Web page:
I leave you with this. Yes, going abroad is a wonderful benefit that comes with living in modern times. I’ve spent most of my life doing some form of international travel or even living abroad. But be fair. Be fair with what you write about living abroad and be willing to look at where you’re living with eyes wide open. Take note of the poor who are struggling and listen to their concerns. Pay attention to government corruption. Be aware of the ravages of climate change happening all around you. And, make sure far right parties aren’t threatening the democracy of your home away from home.
Just because you have a maid, doesn’t mean your maid has hope.
And most of all, be aware of world trends. Contrary to popular opinion, Americans aren’t the most important people on the planet. We share this planet with lots of different cultures with different languages, traditions, religions, problems, fears, and domestic issues.
Let’s not become part of their problem.
If after careful consideration, you decide to move abroad, seek residency, and start a new life, be prepared for a long drawn out process. Many Americans are surprised that they can’t relocate with a snap of their fingers. If and when you get settled in your new country also be aware that one reason you were able to do so is that you had some money or a skill that made you a good risk. Your transition from your old life to your new life isn’t even remotely like the thousands upon thousands of refugees across the world. And, the refugee situation is bound to worsen as climate change creates more destitution. Refugees are one of the top concerns in rich countries. It’s a hot topic that far right political groups all over the world use to solidify their party.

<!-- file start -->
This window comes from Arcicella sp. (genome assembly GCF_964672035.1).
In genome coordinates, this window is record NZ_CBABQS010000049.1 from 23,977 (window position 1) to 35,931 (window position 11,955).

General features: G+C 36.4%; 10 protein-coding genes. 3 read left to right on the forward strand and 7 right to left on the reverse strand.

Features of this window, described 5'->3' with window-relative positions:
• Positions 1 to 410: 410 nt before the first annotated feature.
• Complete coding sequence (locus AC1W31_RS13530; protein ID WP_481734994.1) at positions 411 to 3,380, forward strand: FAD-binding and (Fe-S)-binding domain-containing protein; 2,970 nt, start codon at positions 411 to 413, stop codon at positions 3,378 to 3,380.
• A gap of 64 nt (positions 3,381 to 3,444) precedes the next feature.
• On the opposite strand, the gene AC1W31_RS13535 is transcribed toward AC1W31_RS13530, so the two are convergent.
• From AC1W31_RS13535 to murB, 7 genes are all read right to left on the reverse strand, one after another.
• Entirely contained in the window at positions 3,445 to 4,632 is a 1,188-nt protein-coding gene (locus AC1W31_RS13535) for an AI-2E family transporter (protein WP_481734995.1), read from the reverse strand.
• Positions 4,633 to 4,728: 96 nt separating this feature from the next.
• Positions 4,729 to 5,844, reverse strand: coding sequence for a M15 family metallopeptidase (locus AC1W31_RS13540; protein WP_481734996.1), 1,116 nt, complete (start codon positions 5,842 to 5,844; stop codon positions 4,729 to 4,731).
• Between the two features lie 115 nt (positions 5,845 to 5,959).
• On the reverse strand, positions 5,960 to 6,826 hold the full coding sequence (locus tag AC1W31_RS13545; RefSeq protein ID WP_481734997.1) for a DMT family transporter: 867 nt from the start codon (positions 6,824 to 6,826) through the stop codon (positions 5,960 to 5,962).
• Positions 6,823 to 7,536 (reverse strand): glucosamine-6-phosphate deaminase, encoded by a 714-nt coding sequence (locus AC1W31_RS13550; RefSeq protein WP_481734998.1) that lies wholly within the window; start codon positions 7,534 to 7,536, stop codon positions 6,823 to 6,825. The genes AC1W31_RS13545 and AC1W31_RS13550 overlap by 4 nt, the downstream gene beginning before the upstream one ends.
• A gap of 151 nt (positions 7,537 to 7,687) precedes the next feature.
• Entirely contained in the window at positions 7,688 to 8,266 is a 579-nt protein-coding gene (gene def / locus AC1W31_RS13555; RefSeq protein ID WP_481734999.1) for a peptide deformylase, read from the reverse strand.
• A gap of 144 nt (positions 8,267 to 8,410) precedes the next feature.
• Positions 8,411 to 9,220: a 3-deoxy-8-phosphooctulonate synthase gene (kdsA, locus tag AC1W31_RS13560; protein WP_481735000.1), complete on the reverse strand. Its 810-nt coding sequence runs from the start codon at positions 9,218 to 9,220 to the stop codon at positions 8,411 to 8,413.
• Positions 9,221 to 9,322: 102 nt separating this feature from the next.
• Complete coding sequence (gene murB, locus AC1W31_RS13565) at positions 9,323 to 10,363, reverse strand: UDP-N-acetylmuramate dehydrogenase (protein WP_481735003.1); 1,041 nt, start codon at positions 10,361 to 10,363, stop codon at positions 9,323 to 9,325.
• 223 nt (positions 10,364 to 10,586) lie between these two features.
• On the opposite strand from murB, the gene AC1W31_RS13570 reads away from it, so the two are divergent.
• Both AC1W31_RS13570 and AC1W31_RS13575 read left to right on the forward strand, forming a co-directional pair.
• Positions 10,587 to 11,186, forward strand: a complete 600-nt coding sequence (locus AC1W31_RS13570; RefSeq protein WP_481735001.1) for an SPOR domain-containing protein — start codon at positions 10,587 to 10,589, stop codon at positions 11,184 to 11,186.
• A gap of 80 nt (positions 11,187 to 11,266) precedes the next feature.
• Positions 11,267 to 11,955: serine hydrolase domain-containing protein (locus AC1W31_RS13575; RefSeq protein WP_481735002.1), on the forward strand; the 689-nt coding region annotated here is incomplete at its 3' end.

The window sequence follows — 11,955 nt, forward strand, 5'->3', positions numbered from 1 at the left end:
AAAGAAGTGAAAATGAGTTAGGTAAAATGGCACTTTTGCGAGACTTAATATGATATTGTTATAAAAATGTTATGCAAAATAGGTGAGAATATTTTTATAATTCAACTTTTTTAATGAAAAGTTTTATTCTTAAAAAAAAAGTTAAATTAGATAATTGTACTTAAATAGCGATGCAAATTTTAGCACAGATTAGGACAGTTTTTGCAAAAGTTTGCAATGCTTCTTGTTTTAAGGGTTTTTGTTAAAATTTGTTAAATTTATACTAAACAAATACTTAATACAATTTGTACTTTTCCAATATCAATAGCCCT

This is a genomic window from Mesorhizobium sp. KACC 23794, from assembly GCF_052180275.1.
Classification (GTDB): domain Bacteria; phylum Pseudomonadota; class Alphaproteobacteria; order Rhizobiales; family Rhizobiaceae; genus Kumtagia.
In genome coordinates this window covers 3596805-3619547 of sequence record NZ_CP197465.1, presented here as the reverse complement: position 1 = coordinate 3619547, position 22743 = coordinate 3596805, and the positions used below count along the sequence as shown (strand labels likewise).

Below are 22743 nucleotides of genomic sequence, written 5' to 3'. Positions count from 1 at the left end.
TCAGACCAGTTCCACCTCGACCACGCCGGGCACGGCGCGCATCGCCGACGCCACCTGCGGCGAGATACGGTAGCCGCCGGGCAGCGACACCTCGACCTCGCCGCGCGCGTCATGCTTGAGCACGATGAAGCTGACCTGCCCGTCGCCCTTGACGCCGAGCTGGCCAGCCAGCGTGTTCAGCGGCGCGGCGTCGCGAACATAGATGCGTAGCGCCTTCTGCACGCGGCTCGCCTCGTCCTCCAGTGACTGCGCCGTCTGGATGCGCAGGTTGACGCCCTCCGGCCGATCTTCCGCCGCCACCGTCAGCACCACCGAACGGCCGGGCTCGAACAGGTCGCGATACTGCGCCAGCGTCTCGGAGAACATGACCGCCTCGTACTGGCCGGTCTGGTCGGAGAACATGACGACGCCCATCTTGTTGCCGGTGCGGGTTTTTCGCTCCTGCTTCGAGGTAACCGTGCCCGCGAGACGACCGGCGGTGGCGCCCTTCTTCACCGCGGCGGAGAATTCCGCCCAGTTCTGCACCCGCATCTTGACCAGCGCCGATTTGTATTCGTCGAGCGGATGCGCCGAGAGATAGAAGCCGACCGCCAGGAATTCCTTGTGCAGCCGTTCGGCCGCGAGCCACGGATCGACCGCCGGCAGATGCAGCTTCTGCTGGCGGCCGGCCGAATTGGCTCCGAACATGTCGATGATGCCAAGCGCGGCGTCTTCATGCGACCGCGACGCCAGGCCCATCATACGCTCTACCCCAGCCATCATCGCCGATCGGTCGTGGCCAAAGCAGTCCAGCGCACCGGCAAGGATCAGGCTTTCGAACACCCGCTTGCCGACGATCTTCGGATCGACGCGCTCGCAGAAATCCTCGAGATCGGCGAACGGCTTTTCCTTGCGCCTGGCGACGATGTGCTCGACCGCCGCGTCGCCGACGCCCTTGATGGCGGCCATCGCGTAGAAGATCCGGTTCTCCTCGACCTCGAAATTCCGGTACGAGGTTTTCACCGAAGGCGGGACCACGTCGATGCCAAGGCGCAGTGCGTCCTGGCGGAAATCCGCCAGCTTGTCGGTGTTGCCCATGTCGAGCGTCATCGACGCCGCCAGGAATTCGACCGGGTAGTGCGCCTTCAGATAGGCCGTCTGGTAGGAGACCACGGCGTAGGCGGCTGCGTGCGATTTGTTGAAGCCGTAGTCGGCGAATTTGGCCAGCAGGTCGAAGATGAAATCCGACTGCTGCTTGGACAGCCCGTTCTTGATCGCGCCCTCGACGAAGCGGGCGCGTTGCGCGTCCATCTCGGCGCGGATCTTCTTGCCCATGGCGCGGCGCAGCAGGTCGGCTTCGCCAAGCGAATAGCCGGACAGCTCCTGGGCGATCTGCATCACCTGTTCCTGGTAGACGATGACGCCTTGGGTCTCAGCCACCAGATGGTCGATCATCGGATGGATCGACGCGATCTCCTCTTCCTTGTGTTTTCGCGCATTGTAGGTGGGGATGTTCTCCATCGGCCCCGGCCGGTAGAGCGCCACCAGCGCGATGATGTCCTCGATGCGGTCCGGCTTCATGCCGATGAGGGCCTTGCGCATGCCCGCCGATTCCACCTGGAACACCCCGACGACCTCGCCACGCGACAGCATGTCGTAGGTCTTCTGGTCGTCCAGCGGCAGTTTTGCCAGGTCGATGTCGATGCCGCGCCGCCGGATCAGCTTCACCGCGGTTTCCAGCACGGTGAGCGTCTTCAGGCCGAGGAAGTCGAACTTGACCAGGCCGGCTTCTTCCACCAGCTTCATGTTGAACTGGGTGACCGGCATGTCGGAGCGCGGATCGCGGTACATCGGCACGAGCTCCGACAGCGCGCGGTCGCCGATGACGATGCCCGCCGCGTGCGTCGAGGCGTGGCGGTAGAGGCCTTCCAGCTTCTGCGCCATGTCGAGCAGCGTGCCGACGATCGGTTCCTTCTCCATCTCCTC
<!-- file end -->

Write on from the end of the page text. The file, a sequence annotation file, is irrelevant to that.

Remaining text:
You see, paradise doesn’t exist on planet earth.
Not yet. Maybe it never will. We certainly have a long way to go. Yes, there are places where refugees must flee either due to climate change or corruption or both. But to a greater or lesser degree, we’re all going to face ever increasing climate change issues. That’s guaranteed. Our best hope is to learn how to work together as a species. Many, many of our problems are world problems today. We need one another more than ever.
In the words of Thomas Paine —The world is my home and to do good is my religion.
Teresa Roberts is a retired educator, author, world traveler, and professional myth buster. You can find her books on Amazon.